Six things that will help you wade through the management madness with ease
Sameer Kamat, Founder, MBACrystalBall.com, Mumbai
If you are interested in pursuing an MBA degree, it is important that you make a list of vital points you need to consider before taking up what might be the most intense, nerve-wracking and gruelling phase of your career. You will need introspection, planning and execution tips to understand and survive through the B-school journey.
Start with your goals
What exactly you want from the degree? A better understanding of the business world, an influential network, a career change, or a shot at elite firms such as McKinsey and Goldman Sachs? Don't assume you can get that clarity after you start the programme. Address the big questions before you begin.
Identify the right school
Start off by looking at institutions where your target firms recruit. That'll improve your odds considerably, rather than being in a non-feeder school that isn't on your dream company's radar. Focus on other aspects such as geography, class size, climate, fees, and placement statistics.
Connect with current students
It's not sufficient to read the official website and brochures. They are essentially the B-school's marketing channels, so expect a generous amount of sugar coating. When you connect with current students, you'll get a better view from the ringside. Ask them not only about the nice things that get highlighted in the official marketing content, but also what they aren't happy about.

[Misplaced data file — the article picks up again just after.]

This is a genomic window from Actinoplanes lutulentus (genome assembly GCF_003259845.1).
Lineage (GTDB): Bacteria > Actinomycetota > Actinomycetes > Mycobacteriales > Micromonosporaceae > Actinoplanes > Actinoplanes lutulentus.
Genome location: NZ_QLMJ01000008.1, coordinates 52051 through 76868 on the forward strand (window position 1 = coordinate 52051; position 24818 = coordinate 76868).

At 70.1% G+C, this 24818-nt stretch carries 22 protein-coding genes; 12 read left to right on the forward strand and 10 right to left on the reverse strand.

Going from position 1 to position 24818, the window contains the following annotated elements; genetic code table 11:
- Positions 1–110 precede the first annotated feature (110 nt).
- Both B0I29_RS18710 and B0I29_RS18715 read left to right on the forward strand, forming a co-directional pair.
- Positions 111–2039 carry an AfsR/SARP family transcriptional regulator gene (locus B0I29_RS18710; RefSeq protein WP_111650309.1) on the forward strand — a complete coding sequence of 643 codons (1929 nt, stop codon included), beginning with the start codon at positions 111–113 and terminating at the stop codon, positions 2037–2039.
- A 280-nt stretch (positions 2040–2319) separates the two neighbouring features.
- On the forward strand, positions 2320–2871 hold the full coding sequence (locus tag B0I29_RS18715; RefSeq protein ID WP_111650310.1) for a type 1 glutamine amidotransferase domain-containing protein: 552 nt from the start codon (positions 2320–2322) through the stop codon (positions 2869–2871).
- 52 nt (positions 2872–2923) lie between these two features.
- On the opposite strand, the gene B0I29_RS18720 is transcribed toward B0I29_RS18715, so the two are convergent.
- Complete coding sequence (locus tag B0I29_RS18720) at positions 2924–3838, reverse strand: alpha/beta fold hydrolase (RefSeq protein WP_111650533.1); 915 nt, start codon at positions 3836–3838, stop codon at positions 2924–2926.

Plan your finances
Think about how much you can afford from your savings, how much you can borrow and the education loan you would need to cover the gap. If return on investments is important, aim for programmes where chances of getting scholarships are high.
Theory is good, practise is better
What separates the MBA degree from many others is that there's a lot of practical value that you can squeeze out of it. Familiarise yourself with the basic theory before the class so you can focus more on its practical applications. You'll be better prepared to contribute during case study discussions. Seize as many learning opportunities as you can outside the class, even if they aren't graded.
Network and promote yourself
You'll have many opportunities to rub shoulders with the who's who of various industries who will undoubtedly come over to the campus for seminars, workshops or informal meet-n-greet sessions. Do your homework before you reach out to them. Ask intelligent questions so that they remember you when you later reconnect via their human resource teams.
Here's the original article:
https://www.indiatoday.in/magazine/supp ... 2017-12-01